This makes it difficult for people to know what the latest version is and often results in people over-writing each others work or creating conflicting versions. And although there are version control tools available, it’s another tool you need to learn and pay for when in 2020, basic collaboration features should be available out of the box.
Word docs aren't trackable
Although some email tools provide a method for tracking when someone opens an email, it’s impossible to know whether they’ve opened the Word doc you attached.
But imagine if you could get notified when someone views the proposal or contract you sent them, and imagine if you could see exactly which parts of the document they’re interacting with, or how long they read it for. This would allow you to time your follow up perfectly, or at least avoid sending pointless emails saying ‘Just checking you got the document I sent you.’
Unfortunately, Word documents have no ability to track reading time or interactions, so this kind of advanced insight about when people are viewing your documents and what content they’re engaging with isn’t available to you in Word.
Word docs aren't secure
Once you email a Word document to someone, the document is in their hands forever. It can be forwarded, shared, made public, printed, left on a train and so on. Sure, you can password-protect a Word doc, but the password can be easily passed to third parties along with the document, or removed completely by anyone with the password.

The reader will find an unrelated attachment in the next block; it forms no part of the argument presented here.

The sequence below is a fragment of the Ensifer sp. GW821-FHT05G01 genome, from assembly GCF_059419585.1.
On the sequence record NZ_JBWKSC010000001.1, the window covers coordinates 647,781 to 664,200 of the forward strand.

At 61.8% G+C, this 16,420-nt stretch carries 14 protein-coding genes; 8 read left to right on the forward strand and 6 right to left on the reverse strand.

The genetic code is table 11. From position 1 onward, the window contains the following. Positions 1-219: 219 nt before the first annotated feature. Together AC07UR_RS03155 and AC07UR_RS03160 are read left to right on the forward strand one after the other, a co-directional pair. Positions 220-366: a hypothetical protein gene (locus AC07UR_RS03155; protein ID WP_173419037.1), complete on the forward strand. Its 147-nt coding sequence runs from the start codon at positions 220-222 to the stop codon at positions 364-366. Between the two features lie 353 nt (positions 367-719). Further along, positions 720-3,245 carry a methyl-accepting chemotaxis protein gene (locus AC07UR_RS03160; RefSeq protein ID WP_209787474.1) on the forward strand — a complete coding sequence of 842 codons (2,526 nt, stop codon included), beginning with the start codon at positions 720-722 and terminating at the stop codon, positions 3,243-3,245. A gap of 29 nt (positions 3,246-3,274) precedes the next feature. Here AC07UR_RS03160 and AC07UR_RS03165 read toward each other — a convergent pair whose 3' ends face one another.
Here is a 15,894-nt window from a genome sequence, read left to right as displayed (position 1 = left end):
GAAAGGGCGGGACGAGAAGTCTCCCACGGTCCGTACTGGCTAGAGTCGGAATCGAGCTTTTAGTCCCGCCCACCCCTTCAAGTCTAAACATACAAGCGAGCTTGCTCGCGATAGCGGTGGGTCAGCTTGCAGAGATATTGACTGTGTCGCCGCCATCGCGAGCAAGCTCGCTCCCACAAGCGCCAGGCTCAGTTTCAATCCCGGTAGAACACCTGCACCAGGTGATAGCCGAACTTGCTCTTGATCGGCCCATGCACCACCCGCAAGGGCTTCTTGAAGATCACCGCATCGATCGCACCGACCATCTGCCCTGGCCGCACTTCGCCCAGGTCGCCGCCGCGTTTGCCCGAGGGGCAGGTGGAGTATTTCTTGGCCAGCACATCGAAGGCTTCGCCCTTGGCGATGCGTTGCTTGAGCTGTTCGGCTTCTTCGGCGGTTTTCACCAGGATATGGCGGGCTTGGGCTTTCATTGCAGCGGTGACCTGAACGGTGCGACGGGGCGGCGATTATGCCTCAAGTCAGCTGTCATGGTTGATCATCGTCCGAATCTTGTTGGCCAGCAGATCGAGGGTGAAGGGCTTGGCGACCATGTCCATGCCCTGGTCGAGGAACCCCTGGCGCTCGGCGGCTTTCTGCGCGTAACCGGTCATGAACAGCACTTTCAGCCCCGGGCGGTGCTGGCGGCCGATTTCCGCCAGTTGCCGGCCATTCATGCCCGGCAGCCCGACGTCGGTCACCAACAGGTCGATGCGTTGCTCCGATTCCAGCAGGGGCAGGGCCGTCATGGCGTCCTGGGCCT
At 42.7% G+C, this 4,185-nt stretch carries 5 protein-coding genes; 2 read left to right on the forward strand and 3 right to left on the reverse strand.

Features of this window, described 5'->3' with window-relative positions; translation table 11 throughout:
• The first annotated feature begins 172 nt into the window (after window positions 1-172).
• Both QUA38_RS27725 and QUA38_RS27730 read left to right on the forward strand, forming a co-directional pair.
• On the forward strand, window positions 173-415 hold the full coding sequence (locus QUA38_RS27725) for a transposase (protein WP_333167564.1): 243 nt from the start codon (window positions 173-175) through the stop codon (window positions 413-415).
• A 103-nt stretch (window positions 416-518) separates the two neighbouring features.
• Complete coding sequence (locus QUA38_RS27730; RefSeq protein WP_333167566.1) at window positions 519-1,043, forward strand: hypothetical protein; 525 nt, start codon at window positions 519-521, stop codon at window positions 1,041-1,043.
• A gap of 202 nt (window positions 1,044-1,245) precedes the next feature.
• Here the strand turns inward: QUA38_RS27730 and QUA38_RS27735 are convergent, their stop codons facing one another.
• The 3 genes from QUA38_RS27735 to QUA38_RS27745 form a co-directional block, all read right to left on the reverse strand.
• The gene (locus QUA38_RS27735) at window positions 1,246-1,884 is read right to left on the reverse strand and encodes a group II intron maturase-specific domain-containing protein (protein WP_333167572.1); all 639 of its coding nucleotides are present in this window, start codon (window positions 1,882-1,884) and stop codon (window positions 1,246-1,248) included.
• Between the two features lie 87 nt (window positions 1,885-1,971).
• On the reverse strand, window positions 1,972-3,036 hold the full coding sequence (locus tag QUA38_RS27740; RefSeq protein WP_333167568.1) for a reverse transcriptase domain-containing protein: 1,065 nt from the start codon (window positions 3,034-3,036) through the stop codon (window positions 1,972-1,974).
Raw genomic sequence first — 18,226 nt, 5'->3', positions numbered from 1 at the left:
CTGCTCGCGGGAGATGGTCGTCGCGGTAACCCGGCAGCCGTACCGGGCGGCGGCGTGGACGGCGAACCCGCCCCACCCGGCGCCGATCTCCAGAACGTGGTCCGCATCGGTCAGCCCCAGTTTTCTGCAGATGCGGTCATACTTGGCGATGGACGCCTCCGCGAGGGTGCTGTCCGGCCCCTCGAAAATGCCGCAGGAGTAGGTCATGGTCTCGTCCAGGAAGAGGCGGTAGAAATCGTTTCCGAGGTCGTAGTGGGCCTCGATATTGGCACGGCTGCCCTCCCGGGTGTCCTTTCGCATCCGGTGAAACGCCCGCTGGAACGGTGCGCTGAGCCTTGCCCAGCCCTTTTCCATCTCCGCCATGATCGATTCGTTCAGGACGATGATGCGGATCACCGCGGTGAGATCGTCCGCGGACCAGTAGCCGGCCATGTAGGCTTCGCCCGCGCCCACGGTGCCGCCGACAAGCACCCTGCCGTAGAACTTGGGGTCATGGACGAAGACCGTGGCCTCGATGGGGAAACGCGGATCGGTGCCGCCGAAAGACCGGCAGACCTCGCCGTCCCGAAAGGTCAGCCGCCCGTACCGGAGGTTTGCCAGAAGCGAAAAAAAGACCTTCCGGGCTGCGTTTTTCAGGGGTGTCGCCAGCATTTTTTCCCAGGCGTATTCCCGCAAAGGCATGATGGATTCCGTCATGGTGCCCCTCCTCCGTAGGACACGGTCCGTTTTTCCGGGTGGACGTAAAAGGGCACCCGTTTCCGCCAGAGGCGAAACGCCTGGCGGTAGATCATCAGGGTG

This can be problematic in different ways across your business, including:
- Sales: If someone can take your proposal (including the pricing you’ve offered them) and just send it on to a competitor for them to counter offer, you end up in a discounting war, which reduces the value of the deal to your business (not to mention the reduction in commission for the sales rep).
- HR: If you make an offer to someone, they can easily pass that offer letter on to their existing employer (or another company they’re interviewing with) to get them to match it, and you could end up in a bidding war for talented people that ultimately means you pay more.
- Legal: If you’re negotiating a confidential contract for something like the sale of a business or a partnership agreement, having these confidential documents floating around via email means they could be leaked to third parties without your permission.
Particularly when sending confidential documents, you need more security than Word docs can offer.
You might benefit from the ability to add not just passwords but time limits, limits on the number of views, or even the ability to force people to log in using their work email address before viewing it - otherwise it could fall in the wrong hands and you likely wouldn’t even know.
Word is a generic tool
A Swiss Army Knife is a generic tool. It does the job well enough for many different applications, but you wouldn’t want to eat a 32 ounce steak with that tiny little knife.